8 Popular Types of Daifuku Mochi Rice Cake
“Mochi (餅)” is a traditional Japanese food often eaten during the winter season in Japan.
It is a sticky plain white rice cake made of glutinous rice “Mochi-Gome (餅米)” and used as a main ingredient in various Japanese winter dishes, such as “Oshiruko (お汁粉)” and these 3 simple dishes I introduced before.
Actually, not only that, but Mochi rice cake is also used as an ingredient for Japanese sweets and candies, and representative examples of such sweet treats include “Daifuku (大福)”.
Daifuku Mochi (大福餅)
Have you ever eaten or heard of Daifuku? It is a quintessential Japanese “Mochigashi (餅菓子)” confection made with Mochi rice cake.
Daifuku, also called “Daifuku Mochi (大福餅)”, generally consists of a small round Mochi rice cake filled with “Anko (餡子)” sweetened red bean paste and its surface is typically coated with cornstarch. Hence, the Mochi confection is soft in texture and not that sticky.
Since Daifuku Mochi is a casual, inexpensive confection commonly eaten in Japan as an afternoon snack with hot green tea, the sweet treat is available at almost any supermarket and convenience stores around the country.
Daifuku is one of the most common “Wagashi (和菓子)” traditional Japanese sweets, which is said to have its roots in “Uzura Mochi (鶉餅)”, an ancient Mochi confection shaped like a quail.
By miniaturizing Uzura Mochi, the first Daifuku Mochi was made in 1771 by a widow named “Otayo (おたよ”) who lived in Edo (present-day Tokyo).
In addition to the regular white Daifuku Mochi shown above, there are a variety of Daifuku Mochi rice cake available in Japan, so today I will introduce 8 especially popular types of Daifuku Mochi rice cake, specifically, 4 traditional ones and 4 modern ones.
4 Traditional Types of Daifuku Mochi
First, let me talk about 4 traditional types of Daifuku Mochi rice cake that have been widely enjoyed in Japan for a long time.
Mame Daifuku (豆大福)
The word “Mame (豆)” means “bean” in Japanese, so the outer white rice dough of Mame Daifuku has black beans embedded throughout. As with the regular white Daifuku Mochi, Mame Daifuku is usually filled with sweet red bean paste.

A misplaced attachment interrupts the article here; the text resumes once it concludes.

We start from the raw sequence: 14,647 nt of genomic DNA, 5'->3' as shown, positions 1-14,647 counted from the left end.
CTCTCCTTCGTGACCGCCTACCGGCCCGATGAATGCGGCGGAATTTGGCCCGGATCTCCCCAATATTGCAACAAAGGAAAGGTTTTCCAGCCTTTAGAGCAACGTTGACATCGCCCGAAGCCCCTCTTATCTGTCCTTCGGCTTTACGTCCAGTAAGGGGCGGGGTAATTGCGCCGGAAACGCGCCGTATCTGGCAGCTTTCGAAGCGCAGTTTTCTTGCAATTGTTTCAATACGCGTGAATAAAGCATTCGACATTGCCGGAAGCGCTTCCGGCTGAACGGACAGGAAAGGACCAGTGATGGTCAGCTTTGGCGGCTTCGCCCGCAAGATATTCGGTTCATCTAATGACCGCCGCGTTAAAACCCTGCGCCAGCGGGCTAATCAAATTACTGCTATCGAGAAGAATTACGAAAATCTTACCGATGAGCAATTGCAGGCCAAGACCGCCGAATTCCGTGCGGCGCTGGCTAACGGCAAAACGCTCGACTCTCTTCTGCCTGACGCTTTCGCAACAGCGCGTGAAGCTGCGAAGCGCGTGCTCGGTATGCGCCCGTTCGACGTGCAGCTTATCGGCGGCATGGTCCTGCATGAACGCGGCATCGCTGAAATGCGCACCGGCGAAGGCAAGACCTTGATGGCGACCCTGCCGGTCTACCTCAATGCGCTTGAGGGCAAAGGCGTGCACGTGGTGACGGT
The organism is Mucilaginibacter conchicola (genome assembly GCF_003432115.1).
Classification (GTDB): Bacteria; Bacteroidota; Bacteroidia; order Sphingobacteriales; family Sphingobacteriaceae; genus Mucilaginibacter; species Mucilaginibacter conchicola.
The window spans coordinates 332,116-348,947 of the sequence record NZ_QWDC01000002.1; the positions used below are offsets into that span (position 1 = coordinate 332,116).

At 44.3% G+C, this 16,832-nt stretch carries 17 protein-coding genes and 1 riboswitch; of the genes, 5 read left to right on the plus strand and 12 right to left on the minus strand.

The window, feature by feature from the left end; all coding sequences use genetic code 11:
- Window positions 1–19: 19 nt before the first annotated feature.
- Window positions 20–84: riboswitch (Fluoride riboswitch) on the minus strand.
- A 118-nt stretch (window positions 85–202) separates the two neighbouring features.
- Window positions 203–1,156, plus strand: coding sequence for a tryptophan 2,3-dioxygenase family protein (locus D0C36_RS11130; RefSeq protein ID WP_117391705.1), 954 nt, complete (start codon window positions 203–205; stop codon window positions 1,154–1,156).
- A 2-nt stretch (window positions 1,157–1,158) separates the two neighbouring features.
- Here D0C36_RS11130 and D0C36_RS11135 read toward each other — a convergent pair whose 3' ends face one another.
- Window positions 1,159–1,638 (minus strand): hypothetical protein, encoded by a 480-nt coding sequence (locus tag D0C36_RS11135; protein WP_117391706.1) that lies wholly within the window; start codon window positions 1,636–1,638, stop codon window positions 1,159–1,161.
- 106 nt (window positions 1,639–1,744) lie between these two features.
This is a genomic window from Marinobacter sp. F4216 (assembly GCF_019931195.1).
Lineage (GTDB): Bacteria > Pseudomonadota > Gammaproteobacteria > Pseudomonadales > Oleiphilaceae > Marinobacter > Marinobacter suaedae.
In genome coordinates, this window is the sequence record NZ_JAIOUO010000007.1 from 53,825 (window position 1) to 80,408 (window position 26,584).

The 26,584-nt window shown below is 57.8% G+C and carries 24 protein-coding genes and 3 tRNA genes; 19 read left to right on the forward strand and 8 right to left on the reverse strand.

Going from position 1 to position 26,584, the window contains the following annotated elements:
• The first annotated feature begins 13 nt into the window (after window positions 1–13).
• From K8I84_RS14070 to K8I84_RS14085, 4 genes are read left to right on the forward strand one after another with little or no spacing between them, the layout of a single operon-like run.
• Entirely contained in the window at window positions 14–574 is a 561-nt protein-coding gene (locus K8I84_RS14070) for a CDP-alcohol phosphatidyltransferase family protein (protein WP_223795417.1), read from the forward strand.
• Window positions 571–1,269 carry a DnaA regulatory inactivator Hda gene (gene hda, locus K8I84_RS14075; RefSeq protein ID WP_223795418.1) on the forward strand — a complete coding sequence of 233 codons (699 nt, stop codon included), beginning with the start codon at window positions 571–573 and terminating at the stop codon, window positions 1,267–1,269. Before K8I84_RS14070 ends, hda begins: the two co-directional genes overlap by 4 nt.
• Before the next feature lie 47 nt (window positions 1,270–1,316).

Kusa Daifuku (草大福)
As the Japanese word “Kusa (草)” means “grass”, the rice dough of Kusa Daifuku is made by mixing with mugwort or “Yomogi (ヨモギ)”.
Shio Daifuku (塩大福)
The word “Shio (塩)” means “salt” in Japanese. Therefore, Shio Daifuku is flavored using salt and sugar.
Shio-Mame Daifuku (塩豆大福)
Shio-Mame Daifuku is the Mame Daifuku flavored with salt and sugar.
4 Modern Types of Daifuku Mochi
Lastly, here are 4 types of Daifuku Mochi rice cake that are popular in modern times.
Image : shinkuminet.com
In place of Anko sweet red bean paste, Pudding Daifuku has custard cream or custard pudding in the center part. It is a popular modern type of Daifuku Mochi that was first created by a confectionery shop “Edoya Nagomi (江戸屋 和)”.
Shop Information: Edoya Nagomi (江戸屋 和)
Address: 6-3-28 Shimoteno, Himeji, Hyogo Pref. (MAP)
Open: 9:00 to 19 :00
Image : isawagarden.seesaa.net
As the name indicates, Coffee Daifuku is filled with sweet coffee-flavored red bean paste. Additionally, some confectionery shops like to add fresh whipped cream to the filling. Coffee Daifuku originated in the confectionery shop “Myochikurin (妙ちくりん)”.
Shop Information: Myochikurin (妙ちくりん)
Address: 3016-1 Tsunatori-machi, Isesaki, Gunma Pref. (MAP)
Open: (Weekdays) 10:00 to 18 :00 (Saturday and Sunday) 9:00 to 18:00
Mont Blanc Daifuku
Image : hinodero.com
Mont Blanc Daifuku is a popular modern type of Daifuku Mochi rice cake made with chestnut cream.
Ichigo Daifuku (いちご大福)
As the word “Ichigo (いちご)” means “strawberry” in Japanese, Ichigo Daifuku has strawberry and Anko inside its Mochi covering. In recent years, this Daifuku is the most popular variety. Other than Ichigo Daifuku, there are many variations of fruit Daifuku in Japan, which include Melon Daifuku, Grape Daifuku, and Peach Daifuku.